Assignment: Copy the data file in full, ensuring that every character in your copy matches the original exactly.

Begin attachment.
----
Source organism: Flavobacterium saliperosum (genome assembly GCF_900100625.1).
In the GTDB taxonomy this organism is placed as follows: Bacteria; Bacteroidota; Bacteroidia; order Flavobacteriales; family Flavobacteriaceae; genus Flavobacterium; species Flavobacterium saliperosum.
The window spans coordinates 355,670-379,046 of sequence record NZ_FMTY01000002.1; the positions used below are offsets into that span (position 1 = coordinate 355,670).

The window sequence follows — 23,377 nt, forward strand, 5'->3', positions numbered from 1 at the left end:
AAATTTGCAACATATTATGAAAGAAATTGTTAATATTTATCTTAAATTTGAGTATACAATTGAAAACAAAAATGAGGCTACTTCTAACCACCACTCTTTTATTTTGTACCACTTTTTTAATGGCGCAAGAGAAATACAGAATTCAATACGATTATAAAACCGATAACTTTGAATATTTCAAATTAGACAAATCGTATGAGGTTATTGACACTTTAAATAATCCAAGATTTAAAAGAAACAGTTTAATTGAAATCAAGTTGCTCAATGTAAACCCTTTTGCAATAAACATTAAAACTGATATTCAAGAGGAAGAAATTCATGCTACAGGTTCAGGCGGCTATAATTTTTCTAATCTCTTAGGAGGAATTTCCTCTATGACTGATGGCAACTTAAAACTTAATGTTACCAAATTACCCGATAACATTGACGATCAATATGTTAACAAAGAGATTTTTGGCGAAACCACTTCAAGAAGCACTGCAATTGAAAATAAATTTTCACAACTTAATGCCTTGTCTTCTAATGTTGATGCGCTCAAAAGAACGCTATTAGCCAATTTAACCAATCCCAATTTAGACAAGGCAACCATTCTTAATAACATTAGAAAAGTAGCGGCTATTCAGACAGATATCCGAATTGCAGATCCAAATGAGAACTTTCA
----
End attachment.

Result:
Source organism: Flavobacterium saliperosum (genome assembly GCF_900100625.1).
In the GTDB taxonomy this organism is placed as follows: Bacteria; Bacteroidota; Bacteroidia; order Flavobacteriales; family Flavobacteriaceae; genus Flavobacterium; species Flavobacterium saliperosum.
The window spans coordinates 355,670-379,046 of sequence record NZ_FMTY01000002.1; the positions used below are offsets into that span (position 1 = coordinate 355,670).

The window sequence follows — 23,377 nt, forward strand, 5'->3', positions numbered from 1 at the left end:
AAATTTGCAACATATTATGAAAGAAATTGTTAATATTTATCTTAAATTTGAGTATACAATTGAAAACAAAAATGAGGCTACTTCTAACCACCACTCTTTTATTTTGTACCACTTTTTTAATGGCGCAAGAGAAATACAGAATTCAATACGATTATAAAACCGATAACTTTGAATATTTCAAATTAGACAAATCGTATGAGGTTATTGACACTTTAAATAATCCAAGATTTAAAAGAAACAGTTTAATTGAAATCAAGTTGCTCAATGTAAACCCTTTTGCAATAAACATTAAAACTGATATTCAAGAGGAAGAAATTCATGCTACAGGTTCAGGCGGCTATAATTTTTCTAATCTCTTAGGAGGAATTTCCTCTATGACTGATGGCAACTTAAAACTTAATGTTACCAAATTACCCGATAACATTGACGATCAATATGTTAACAAAGAGATTTTTGGCGAAACCACTTCAAGAAGCACTGCAATTGAAAATAAATTTTCACAACTTAATGCCTTGTCTTCTAATGTTGATGCGCTCAAAAGAACGCTATTAGCCAATTTAACCAATCCCAATTTAGACAAGGCAACCATTCTTAATAACATTAGAAAAGTAGCGGCTATTCAGACAGATATCCGAATTGCAGATCCAAATGAGAACTTTCA